OECD Home › Internet › Publications & Documents › Working Papers
English, , 239kb
In early 1999, the OECD launched an internationally comparable study of the diffusion and economic and competitive impacts of business-to-business electronic commerce over the Internet.
English, , 1,351kb
The term "digital divide" refers to the gap between individuals, households, businesses and geographic areas at different socio-economic levels with regard to their opportunities to access information and communication technologies (ICTs).
English, , 379kb
The new global information infrastructure will prove effective only if it can guarantee high-speed transmission throughout the network of all kinds of data -- text, images, sound or video -- in a secure manner while preserving its integrity.
English, , 234kb
The liberalisation of telecommunication markets has required a new set of regulatory principles that can ensure fair competition in the marketplace.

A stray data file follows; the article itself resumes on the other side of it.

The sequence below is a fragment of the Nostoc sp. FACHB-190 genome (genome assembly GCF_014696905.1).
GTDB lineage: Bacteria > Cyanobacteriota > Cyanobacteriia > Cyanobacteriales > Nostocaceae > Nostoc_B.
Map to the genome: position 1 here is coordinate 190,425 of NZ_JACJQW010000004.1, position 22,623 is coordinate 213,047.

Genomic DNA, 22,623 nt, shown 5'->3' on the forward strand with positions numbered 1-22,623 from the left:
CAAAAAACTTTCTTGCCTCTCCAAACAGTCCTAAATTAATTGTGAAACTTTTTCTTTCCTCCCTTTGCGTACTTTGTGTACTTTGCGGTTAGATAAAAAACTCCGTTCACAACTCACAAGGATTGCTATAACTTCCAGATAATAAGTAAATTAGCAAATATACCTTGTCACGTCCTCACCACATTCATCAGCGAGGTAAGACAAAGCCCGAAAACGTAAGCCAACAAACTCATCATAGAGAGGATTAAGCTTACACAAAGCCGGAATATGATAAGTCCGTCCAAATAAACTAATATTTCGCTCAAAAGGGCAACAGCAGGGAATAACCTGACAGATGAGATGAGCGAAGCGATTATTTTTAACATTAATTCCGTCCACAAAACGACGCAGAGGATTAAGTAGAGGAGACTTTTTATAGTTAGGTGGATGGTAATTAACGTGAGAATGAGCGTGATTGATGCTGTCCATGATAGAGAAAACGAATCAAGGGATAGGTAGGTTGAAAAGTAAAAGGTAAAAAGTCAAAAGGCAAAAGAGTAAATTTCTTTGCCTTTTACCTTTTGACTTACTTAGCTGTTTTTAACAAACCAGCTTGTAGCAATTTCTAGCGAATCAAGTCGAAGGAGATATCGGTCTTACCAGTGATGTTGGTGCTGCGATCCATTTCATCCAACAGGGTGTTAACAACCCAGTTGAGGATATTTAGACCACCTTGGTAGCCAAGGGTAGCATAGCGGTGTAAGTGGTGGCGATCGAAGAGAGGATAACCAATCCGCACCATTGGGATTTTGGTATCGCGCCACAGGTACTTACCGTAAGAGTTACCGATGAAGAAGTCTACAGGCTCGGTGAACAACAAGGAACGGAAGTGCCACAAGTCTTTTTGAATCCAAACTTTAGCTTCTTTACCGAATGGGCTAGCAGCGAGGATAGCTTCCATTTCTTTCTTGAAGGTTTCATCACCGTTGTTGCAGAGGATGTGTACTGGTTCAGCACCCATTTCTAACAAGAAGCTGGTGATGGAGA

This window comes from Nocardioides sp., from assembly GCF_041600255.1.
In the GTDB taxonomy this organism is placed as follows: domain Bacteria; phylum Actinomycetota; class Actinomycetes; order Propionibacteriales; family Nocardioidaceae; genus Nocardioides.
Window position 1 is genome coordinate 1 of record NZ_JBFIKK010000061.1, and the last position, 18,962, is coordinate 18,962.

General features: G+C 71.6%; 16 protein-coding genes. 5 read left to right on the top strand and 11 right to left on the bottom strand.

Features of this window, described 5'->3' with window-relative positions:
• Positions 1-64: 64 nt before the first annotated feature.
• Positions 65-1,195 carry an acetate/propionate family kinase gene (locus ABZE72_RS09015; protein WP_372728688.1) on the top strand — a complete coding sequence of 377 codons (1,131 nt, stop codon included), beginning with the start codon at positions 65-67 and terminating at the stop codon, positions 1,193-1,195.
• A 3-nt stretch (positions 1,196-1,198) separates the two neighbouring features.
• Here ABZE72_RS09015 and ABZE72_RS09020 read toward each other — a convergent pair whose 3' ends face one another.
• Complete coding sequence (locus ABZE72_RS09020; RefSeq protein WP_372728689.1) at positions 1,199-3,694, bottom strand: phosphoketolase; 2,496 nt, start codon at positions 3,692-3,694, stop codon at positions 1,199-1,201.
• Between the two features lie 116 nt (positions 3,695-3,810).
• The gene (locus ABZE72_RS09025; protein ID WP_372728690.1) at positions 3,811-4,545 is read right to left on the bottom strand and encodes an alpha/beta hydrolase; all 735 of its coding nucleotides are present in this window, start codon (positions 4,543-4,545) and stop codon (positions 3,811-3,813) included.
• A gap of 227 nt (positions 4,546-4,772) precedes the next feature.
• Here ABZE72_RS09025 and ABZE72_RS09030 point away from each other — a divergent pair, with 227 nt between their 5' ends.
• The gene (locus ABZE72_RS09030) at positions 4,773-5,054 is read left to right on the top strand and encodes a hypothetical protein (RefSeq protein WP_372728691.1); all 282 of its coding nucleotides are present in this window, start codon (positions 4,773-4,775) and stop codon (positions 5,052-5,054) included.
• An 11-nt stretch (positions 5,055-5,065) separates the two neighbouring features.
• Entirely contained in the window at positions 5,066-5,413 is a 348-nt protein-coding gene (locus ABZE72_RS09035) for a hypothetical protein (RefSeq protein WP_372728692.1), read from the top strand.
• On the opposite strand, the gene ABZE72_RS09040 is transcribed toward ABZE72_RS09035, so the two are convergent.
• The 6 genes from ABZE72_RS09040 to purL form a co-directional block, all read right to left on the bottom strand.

English, , 534kb
Mobile communications is one of the tremendous success stories of the telecommunications industry. By June 1999 there were 293 million mobile subscribers in the OECD area, or around one mobile phone for every four inhabitants.
This paper deals with the contribution of information and communication technology (ICT) to economic growth and to labour and multi-factor productivity.
OECD Committee on Consumer Policy Forum Session on Online Advertising and Marketing Directed toward Children, intended to provide information on how OECD Member countries are dealing with issues related to children and the Internet.
English, , 60kb
This paper reports initial results from a Secretariat survey of recent unilateral liberalisation and facilitation measures relevant to the growth of Internet-based electronic commerce.
English, , 324kb
This second edition of the Global Action Plan for Electronic Commerce reflects a number of developments in the global discussions about electronic commerce since the first Global Action Plan was submitted.
English, , 83kb
The aim of this paper is twofold. First, to begin a policy and regulatory evaluation of developments in telecommunication market openness and second, it is aimed at stimulating reflection on the issues that may need to be examined to enhance market liberalisation and market openness.